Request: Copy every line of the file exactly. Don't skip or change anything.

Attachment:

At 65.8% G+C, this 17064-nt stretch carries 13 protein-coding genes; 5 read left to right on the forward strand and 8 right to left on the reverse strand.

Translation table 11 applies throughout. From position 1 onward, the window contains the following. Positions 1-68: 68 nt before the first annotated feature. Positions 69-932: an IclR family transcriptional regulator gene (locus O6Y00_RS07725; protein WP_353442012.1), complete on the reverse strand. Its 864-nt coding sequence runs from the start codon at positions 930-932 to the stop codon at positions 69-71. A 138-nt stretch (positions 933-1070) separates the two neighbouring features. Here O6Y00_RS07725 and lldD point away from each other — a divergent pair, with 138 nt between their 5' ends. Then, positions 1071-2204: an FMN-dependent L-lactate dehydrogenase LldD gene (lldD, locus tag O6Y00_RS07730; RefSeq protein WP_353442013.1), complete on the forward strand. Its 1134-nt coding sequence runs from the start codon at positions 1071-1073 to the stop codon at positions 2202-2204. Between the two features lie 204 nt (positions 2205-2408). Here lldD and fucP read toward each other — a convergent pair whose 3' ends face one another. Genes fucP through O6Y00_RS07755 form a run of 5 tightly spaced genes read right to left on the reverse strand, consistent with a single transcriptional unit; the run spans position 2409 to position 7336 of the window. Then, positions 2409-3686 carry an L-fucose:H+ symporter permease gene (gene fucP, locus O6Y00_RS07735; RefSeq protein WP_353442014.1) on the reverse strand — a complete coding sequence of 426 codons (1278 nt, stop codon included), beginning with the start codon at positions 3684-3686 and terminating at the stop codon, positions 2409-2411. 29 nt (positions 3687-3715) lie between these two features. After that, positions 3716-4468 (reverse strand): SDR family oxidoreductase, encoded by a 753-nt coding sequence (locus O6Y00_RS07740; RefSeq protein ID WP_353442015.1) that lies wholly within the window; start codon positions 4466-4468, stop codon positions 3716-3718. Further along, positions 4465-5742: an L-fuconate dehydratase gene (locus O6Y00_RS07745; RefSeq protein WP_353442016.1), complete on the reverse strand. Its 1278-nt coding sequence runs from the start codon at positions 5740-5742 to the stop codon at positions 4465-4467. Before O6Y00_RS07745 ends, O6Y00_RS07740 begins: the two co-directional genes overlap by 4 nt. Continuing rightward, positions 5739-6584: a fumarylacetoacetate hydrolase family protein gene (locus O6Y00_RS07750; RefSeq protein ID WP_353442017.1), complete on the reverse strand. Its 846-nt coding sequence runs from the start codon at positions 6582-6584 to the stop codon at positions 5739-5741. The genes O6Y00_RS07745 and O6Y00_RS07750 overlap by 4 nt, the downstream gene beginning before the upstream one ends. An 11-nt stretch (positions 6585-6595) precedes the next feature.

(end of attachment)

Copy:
At 65.8% G+C, this 17064-nt stretch carries 13 protein-coding genes; 5 read left to right on the forward strand and 8 right to left on the reverse strand.

Translation table 11 applies throughout. From position 1 onward, the window contains the following. Positions 1-68: 68 nt before the first annotated feature. Positions 69-932: an IclR family transcriptional regulator gene (locus O6Y00_RS07725; protein WP_353442012.1), complete on the reverse strand. Its 864-nt coding sequence runs from the start codon at positions 930-932 to the stop codon at positions 69-71. A 138-nt stretch (positions 933-1070) separates the two neighbouring features. Here O6Y00_RS07725 and lldD point away from each other — a divergent pair, with 138 nt between their 5' ends. Then, positions 1071-2204: an FMN-dependent L-lactate dehydrogenase LldD gene (lldD, locus tag O6Y00_RS07730; RefSeq protein WP_353442013.1), complete on the forward strand. Its 1134-nt coding sequence runs from the start codon at positions 1071-1073 to the stop codon at positions 2202-2204. Between the two features lie 204 nt (positions 2205-2408). Here lldD and fucP read toward each other — a convergent pair whose 3' ends face one another. Genes fucP through O6Y00_RS07755 form a run of 5 tightly spaced genes read right to left on the reverse strand, consistent with a single transcriptional unit; the run spans position 2409 to position 7336 of the window. Then, positions 2409-3686 carry an L-fucose:H+ symporter permease gene (gene fucP, locus O6Y00_RS07735; RefSeq protein WP_353442014.1) on the reverse strand — a complete coding sequence of 426 codons (1278 nt, stop codon included), beginning with the start codon at positions 3684-3686 and terminating at the stop codon, positions 2409-2411. 29 nt (positions 3687-3715) lie between these two features. After that, positions 3716-4468 (reverse strand): SDR family oxidoreductase, encoded by a 753-nt coding sequence (locus O6Y00_RS07740; RefSeq protein ID WP_353442015.1) that lies wholly within the window; start codon positions 4466-4468, stop codon positions 3716-3718. Further along, positions 4465-5742: an L-fuconate dehydratase gene (locus O6Y00_RS07745; RefSeq protein WP_353442016.1), complete on the reverse strand. Its 1278-nt coding sequence runs from the start codon at positions 5740-5742 to the stop codon at positions 4465-4467. Before O6Y00_RS07745 ends, O6Y00_RS07740 begins: the two co-directional genes overlap by 4 nt. Continuing rightward, positions 5739-6584: a fumarylacetoacetate hydrolase family protein gene (locus O6Y00_RS07750; RefSeq protein ID WP_353442017.1), complete on the reverse strand. Its 846-nt coding sequence runs from the start codon at positions 6582-6584 to the stop codon at positions 5739-5741. The genes O6Y00_RS07745 and O6Y00_RS07750 overlap by 4 nt, the downstream gene beginning before the upstream one ends. An 11-nt stretch (positions 6585-6595) precedes the next feature.